The Impact Of The Internet On Journalism Takes A Reflective Turn. Not Only Has The Internet Changed Journalism, It Has Forced People To Rethnk Different Aspects Of Journalism, Journalism Practices, Journalism Education And The Way Journalists Have Framed The Discussions About This New Medium. The Internet Promises To Have A Larger Impact On Journalism Than Any Of The Changes In Information And Communication Technology That Have Preceded It. Internet Has Emerged As A Viable Publishing Medium; It Offers Journalists A New Set Of Reporting Skill; It Has An Impact On Readers And The Information To Which They Have Access; And It Has Changed The Way People Think About Issues Related To Journalism.
The Handbook to Global Online Journalism features acollection of readings from international practitioners andscholars that represent a comprehensive and state-of-the-artoverview of the relationship between the internet and journalismaround the world. Provides a state-of-the-art overview of current research andfuture directions of online journalism Traces the evolution of journalistic practices, businessmodels, and shifting patterns of journalistic cultures that haveemerged around the world with the migration of news online Written and edited by top international researchers andpractitioners in the area of online journalism Features an extensive breadth of coverage, including economics,organizational practices, contents and experiences Discusses developments in online news in a wide range ofcountries, from the USA to Brazil, and from Germany to China Contains original theory, new research data, and reviews ofexisting studies in the field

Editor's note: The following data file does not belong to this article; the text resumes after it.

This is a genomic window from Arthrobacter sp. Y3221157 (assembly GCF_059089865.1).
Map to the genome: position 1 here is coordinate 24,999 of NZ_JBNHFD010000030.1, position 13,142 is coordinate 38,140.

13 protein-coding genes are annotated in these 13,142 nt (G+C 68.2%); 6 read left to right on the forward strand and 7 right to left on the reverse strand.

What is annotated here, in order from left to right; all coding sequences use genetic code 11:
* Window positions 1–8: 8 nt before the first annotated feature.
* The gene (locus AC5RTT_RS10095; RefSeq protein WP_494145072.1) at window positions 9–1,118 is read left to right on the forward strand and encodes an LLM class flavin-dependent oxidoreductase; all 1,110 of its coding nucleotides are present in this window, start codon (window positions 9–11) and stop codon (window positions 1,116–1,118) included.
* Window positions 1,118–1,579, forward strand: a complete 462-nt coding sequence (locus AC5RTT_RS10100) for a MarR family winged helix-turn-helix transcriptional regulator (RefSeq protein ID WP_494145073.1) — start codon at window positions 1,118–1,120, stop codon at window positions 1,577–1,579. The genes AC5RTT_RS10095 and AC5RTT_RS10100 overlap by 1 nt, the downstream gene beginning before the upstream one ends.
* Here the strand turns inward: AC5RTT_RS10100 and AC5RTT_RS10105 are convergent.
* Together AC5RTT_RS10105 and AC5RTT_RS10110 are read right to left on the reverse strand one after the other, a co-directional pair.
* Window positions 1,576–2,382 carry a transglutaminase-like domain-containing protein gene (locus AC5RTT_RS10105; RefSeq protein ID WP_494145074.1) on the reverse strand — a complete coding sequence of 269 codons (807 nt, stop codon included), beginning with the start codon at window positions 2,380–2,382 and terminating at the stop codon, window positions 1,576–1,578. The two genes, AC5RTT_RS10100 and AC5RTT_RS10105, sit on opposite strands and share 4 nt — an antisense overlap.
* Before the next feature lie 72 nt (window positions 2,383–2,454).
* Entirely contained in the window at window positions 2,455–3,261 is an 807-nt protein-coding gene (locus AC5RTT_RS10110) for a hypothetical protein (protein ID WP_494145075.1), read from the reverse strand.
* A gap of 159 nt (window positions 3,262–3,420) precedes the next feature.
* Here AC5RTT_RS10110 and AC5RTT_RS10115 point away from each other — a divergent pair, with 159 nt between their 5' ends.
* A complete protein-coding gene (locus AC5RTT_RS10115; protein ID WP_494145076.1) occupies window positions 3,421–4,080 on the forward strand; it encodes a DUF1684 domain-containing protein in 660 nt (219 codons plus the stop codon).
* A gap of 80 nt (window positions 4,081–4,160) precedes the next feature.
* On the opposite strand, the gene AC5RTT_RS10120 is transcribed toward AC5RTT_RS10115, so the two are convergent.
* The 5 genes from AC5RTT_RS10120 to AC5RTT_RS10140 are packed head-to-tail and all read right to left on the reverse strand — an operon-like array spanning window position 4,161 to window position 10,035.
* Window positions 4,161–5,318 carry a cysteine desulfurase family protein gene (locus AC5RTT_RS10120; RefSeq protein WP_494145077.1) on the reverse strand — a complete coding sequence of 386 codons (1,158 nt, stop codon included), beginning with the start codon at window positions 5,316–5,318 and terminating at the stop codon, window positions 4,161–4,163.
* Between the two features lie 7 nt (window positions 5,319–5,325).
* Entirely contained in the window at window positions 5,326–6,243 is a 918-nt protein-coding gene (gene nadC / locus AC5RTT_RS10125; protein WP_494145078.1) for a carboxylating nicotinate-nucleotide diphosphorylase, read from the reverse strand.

Key Readings in Journalism brings together over thirty essential writings that every student of journalism should know. Designed as a primary text for undergraduate students, each reading was carefully chosen in response to extensive surveys from educators reflecting on the needs of today’s journalism classroom. Readings range from critical and historical studies of journalism, such as Walter Lippmann’s Public Opinion and Michael Schudson’s Discovering the News, to examples of classic reporting, such as Carl Bernstein and Bob Woodward’s All the President’s Men. They are supplemented by additional readings to broaden the volume’s scope in every dimension, including gender, race, and nationality. The volume is arranged thematically to enable students to think deeply and broadly about journalism—its development, its practice, its key individuals and institutions, its social impact, and its future—and section introductions and headnotes precede each reading to provide context and key points for discussion.
Central and Eastern European Media Change in a Global Perspective
Author: Karol Jakubowicz
Publisher: Intellect Books
Category: Literary Criticism
This is a international comparison of the media systems and the democratic performance of the media in post-Communist countries. It explores issues of commercial media, social exclusion and consumer capitalism in a comparative East-West perspective. This book is a overview of what media transformation has meant for post-Communist countries in nearly two decades.